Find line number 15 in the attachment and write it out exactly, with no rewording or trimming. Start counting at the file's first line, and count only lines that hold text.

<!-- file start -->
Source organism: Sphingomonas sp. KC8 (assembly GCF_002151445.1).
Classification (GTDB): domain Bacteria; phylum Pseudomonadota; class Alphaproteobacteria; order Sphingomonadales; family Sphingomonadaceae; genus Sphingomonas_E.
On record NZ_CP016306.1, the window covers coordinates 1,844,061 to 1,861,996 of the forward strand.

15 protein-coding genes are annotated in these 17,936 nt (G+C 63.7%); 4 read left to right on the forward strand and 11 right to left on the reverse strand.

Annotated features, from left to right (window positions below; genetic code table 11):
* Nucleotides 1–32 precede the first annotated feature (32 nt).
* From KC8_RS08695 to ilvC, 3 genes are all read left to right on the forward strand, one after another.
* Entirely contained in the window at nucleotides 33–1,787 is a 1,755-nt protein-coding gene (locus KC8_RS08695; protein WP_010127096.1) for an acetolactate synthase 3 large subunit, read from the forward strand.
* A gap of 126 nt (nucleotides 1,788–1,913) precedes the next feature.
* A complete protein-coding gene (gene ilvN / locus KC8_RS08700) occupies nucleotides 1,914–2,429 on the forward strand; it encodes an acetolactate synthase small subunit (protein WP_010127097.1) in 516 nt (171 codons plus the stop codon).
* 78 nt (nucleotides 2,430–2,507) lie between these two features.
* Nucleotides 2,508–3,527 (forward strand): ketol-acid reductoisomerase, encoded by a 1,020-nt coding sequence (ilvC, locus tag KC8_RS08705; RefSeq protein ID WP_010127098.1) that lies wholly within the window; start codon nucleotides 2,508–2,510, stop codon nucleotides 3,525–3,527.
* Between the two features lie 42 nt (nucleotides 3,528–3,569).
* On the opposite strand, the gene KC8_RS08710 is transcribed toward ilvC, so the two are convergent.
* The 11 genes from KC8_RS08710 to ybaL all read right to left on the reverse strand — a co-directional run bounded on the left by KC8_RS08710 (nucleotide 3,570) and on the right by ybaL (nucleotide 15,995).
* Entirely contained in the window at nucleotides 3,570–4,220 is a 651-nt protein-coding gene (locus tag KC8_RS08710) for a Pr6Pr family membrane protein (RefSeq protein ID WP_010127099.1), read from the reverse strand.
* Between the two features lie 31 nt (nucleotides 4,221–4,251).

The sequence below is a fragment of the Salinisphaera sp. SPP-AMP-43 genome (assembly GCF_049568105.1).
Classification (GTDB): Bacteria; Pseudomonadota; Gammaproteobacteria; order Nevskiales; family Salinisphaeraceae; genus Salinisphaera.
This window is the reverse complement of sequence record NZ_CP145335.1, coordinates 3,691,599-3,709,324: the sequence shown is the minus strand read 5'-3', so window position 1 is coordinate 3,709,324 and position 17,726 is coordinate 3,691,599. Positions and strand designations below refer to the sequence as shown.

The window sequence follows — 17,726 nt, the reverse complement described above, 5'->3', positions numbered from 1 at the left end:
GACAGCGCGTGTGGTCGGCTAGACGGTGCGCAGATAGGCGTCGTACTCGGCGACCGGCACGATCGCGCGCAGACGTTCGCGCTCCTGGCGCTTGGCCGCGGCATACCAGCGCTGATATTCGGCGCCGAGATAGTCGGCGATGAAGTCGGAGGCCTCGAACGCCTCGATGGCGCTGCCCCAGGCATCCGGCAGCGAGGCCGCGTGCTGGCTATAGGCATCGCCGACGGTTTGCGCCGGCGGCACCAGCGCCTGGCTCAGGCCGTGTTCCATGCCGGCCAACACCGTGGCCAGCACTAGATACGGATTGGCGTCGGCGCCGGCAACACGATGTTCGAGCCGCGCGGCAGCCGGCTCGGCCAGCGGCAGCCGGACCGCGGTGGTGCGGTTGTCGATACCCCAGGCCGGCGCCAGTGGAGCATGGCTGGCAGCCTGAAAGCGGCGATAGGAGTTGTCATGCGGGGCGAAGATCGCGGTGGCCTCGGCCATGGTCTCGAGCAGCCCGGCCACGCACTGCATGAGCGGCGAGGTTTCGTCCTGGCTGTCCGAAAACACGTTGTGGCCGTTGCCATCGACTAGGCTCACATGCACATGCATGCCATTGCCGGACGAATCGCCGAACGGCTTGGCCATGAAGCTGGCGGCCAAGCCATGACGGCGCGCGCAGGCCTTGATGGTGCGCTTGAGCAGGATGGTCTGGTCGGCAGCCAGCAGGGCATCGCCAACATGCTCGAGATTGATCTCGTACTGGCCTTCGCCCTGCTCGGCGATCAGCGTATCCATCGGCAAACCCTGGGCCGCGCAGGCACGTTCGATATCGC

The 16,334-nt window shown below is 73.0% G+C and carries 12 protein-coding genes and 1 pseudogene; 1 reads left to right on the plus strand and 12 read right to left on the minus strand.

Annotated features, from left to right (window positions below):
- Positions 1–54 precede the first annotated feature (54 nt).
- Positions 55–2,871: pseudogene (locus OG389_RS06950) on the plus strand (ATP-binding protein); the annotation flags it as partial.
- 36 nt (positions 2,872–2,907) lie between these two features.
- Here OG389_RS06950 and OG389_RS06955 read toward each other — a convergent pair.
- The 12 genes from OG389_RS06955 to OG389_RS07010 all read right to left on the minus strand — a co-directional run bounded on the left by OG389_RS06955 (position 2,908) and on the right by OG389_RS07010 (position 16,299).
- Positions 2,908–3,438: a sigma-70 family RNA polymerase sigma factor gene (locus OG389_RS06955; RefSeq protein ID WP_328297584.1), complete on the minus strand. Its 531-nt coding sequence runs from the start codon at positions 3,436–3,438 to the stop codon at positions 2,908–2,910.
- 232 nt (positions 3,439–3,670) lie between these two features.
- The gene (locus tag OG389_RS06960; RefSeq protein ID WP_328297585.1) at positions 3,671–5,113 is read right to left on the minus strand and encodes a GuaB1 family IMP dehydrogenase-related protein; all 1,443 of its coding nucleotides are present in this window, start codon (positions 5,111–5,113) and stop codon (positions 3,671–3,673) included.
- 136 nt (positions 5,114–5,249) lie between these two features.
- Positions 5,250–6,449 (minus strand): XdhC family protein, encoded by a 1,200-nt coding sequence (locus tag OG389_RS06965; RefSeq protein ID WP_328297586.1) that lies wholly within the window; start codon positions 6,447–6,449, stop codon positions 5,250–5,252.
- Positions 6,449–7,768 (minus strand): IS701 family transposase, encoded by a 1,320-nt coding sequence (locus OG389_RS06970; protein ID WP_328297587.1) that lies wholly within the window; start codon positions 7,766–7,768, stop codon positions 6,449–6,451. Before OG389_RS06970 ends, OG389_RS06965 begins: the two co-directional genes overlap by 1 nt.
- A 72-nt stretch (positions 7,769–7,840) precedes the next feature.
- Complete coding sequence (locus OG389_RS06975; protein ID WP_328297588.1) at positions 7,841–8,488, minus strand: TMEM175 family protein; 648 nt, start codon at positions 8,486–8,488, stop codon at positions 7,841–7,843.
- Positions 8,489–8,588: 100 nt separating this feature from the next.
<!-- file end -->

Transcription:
* The 11 genes from KC8_RS08710 to ybaL all read right to left on the reverse strand — a co-directional run bounded on the left by KC8_RS08710 (nucleotide 3,570) and on the right by ybaL (nucleotide 15,995).